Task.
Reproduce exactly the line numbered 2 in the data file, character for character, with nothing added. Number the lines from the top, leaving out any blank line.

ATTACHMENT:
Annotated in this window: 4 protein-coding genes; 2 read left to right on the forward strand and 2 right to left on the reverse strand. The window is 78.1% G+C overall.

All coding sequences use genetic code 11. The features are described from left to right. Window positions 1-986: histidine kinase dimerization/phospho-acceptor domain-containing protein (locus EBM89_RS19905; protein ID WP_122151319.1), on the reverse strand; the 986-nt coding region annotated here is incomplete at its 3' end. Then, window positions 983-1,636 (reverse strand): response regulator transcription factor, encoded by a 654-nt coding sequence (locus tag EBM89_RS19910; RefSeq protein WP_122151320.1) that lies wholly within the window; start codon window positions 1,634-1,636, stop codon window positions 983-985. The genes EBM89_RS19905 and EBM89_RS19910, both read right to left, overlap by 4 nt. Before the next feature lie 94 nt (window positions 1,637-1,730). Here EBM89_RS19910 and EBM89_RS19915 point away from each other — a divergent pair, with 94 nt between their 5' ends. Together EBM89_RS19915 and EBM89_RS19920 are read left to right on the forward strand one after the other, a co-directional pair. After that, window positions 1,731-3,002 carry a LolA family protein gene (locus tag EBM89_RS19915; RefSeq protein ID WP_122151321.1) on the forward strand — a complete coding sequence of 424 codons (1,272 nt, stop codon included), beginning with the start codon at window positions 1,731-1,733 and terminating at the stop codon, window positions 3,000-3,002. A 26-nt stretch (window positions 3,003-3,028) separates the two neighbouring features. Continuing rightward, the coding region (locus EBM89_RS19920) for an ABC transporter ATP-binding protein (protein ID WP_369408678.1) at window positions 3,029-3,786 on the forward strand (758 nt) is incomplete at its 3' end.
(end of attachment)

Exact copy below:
All coding sequences use genetic code 11. The features are described from left to right. Window positions 1-986: histidine kinase dimerization/phospho-acceptor domain-containing protein (locus EBM89_RS19905; protein ID WP_122151319.1), on the reverse strand; the 986-nt coding region annotated here is incomplete at its 3' end. Then, window positions 983-1,636 (reverse strand): response regulator transcription factor, encoded by a 654-nt coding sequence (locus tag EBM89_RS19910; RefSeq protein WP_122151320.1) that lies wholly within the window; start codon window positions 1,634-1,636, stop codon window positions 983-985. The genes EBM89_RS19905 and EBM89_RS19910, both read right to left, overlap by 4 nt. Before the next feature lie 94 nt (window positions 1,637-1,730). Here EBM89_RS19910 and EBM89_RS19915 point away from each other — a divergent pair, with 94 nt between their 5' ends. Together EBM89_RS19915 and EBM89_RS19920 are read left to right on the forward strand one after the other, a co-directional pair. After that, window positions 1,731-3,002 carry a LolA family protein gene (locus tag EBM89_RS19915; RefSeq protein ID WP_122151321.1) on the forward strand — a complete coding sequence of 424 codons (1,272 nt, stop codon included), beginning with the start codon at window positions 1,731-1,733 and terminating at the stop codon, window positions 3,000-3,002. A 26-nt stretch (window positions 3,003-3,028) separates the two neighbouring features. Continuing rightward, the coding region (locus EBM89_RS19920) for an ABC transporter ATP-binding protein (protein ID WP_369408678.1) at window positions 3,029-3,786 on the forward strand (758 nt) is incomplete at its 3' end.